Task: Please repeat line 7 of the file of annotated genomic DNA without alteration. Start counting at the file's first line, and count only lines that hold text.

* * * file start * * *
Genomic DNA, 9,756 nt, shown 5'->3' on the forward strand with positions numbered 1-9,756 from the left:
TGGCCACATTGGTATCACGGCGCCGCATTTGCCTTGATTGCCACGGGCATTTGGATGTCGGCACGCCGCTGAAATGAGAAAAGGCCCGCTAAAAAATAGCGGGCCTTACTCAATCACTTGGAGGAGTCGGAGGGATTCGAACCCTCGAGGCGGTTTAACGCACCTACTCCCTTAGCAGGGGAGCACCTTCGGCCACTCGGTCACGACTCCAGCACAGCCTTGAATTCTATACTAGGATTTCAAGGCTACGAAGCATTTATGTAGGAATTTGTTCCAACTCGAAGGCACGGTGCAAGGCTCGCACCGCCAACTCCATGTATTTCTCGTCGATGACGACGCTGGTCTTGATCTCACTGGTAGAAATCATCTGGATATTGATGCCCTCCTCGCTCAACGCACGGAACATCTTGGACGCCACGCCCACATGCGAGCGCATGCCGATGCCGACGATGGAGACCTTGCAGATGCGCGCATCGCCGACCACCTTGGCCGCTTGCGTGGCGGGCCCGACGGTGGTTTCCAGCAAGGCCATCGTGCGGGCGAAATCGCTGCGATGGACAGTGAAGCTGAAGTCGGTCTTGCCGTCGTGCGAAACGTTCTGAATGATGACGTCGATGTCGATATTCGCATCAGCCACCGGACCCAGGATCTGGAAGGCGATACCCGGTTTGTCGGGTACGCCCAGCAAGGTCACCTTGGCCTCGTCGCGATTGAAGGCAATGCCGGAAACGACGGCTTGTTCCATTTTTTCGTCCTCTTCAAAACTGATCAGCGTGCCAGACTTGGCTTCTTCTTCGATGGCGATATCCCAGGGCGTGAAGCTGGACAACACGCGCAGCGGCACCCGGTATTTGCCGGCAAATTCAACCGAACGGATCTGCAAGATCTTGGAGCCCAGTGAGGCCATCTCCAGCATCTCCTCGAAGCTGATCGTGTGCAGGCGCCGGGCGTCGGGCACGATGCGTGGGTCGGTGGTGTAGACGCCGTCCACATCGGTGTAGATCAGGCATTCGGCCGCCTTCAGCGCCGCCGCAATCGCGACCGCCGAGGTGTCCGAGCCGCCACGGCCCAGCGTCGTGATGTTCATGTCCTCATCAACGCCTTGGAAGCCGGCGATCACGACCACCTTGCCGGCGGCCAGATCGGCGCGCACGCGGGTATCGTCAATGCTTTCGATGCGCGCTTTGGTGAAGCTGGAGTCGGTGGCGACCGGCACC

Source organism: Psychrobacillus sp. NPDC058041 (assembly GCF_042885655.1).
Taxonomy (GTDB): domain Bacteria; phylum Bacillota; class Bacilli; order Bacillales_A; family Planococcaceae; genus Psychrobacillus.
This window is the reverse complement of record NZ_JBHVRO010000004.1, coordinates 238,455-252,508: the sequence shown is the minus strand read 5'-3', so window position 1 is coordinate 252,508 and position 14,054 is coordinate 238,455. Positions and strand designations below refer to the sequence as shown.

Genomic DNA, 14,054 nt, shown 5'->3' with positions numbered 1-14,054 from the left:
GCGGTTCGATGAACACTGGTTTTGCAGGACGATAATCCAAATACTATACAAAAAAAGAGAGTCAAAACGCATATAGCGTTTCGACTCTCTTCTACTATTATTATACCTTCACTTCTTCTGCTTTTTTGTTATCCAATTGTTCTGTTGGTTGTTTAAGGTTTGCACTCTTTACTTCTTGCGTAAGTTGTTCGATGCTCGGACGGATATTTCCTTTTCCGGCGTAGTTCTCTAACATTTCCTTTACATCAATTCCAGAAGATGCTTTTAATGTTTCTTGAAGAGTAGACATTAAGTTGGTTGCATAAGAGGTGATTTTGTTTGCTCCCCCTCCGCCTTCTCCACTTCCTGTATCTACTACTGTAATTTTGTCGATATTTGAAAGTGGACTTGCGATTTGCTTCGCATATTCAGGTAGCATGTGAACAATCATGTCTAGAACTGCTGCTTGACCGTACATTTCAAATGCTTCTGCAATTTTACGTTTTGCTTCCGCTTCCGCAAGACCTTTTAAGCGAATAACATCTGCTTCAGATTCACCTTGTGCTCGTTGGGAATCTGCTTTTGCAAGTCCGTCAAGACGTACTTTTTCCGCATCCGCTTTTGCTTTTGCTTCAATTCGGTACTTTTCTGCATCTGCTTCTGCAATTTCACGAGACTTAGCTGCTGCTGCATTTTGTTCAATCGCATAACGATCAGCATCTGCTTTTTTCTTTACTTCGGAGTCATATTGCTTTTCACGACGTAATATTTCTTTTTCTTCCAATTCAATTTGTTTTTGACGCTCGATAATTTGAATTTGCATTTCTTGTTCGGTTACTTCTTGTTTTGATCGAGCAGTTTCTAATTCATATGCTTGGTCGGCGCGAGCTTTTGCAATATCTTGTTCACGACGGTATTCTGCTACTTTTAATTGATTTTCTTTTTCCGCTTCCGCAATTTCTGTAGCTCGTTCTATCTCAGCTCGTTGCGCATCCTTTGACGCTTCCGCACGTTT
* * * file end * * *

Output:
GCGGTTCGATGAACACTGGTTTTGCAGGACGATAATCCAAATACTATACAAAAAAAGAGAGTCAAAACGCATATAGCGTTTCGACTCTCTTCTACTATTATTATACCTTCACTTCTTCTGCTTTTTTGTTATCCAATTGTTCTGTTGGTTGTTTAAGGTTTGCACTCTTTACTTCTTGCGTAAGTTGTTCGATGCTCGGACGGATATTTCCTTTTCCGGCGTAGTTCTCTAACATTTCCTTTACATCAATTCCAGAAGATGCTTTTAATGTTTCTTGAAGAGTAGACATTAAGTTGGTTGCATAAGAGGTGATTTTGTTTGCTCCCCCTCCGCCTTCTCCACTTCCTGTATCTACTACTGTAATTTTGTCGATATTTGAAAGTGGACTTGCGATTTGCTTCGCATATTCAGGTAGCATGTGAACAATCATGTCTAGAACTGCTGCTTGACCGTACATTTCAAATGCTTCTGCAATTTTACGTTTTGCTTCCGCTTCCGCAAGACCTTTTAAGCGAATAACATCTGCTTCAGATTCACCTTGTGCTCGTTGGGAATCTGCTTTTGCAAGTCCGTCAAGACGTACTTTTTCCGCATCCGCTTTTGCTTTTGCTTCAATTCGGTACTTTTCTGCATCTGCTTCTGCAATTTCACGAGACTTAGCTGCTGCTGCATTTTGTTCAATCGCATAACGATCAGCATCTGCTTTTTTCTTTACTTCGGAGTCATATTGCTTTTCACGACGTAATATTTCTTTTTCTTCCAATTCAATTTGTTTTTGACGCTCGATAATTTGAATTTGCATTTCTTGTTCGGTTACTTCTTGTTTTGATCGAGCAGTTTCTAATTCATATGCTTGGTCGGCGCGAGCTTTTGCAATATCTTGTTCACGACGGTATTCTGCTACTTTTAATTGATTTTCTTTTTCCGCTTCCGCAATTTCTGTAGCTCGTTCTATCTCAGCTCGTTGCGCATCCTTTGACGCTTCCGCACGTTT